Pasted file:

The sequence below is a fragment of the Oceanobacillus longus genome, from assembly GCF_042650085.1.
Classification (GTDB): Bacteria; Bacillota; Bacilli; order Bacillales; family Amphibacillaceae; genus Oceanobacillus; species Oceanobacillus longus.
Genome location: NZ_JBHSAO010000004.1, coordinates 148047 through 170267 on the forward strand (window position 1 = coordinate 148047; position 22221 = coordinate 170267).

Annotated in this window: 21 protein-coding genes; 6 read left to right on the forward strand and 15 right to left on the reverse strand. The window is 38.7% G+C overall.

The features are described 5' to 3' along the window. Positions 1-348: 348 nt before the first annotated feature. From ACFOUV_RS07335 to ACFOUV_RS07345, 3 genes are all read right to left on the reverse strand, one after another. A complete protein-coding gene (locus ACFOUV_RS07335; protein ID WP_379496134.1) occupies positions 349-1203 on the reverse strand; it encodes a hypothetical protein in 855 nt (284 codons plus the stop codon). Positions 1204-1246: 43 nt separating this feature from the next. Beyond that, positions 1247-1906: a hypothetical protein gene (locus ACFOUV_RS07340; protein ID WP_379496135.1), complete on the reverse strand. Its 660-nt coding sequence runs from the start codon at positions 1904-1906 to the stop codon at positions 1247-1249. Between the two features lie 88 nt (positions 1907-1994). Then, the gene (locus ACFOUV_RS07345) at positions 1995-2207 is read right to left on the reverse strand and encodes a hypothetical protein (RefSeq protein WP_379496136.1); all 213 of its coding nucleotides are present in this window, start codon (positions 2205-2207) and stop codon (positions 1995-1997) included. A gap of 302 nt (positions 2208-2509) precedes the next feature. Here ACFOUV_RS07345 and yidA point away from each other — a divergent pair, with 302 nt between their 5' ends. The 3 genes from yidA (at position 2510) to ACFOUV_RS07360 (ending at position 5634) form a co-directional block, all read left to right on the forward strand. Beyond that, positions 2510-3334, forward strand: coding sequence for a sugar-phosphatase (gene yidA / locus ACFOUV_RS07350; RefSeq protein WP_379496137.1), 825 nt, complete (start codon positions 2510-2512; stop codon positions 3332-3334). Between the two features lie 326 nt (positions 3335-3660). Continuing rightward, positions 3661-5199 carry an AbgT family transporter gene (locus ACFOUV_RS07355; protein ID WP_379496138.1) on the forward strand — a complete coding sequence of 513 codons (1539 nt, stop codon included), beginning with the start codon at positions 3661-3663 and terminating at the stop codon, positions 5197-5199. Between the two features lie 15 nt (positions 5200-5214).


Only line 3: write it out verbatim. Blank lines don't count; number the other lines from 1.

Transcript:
Genome location: NZ_JBHSAO010000004.1, coordinates 148047 through 170267 on the forward strand (window position 1 = coordinate 148047; position 22221 = coordinate 170267).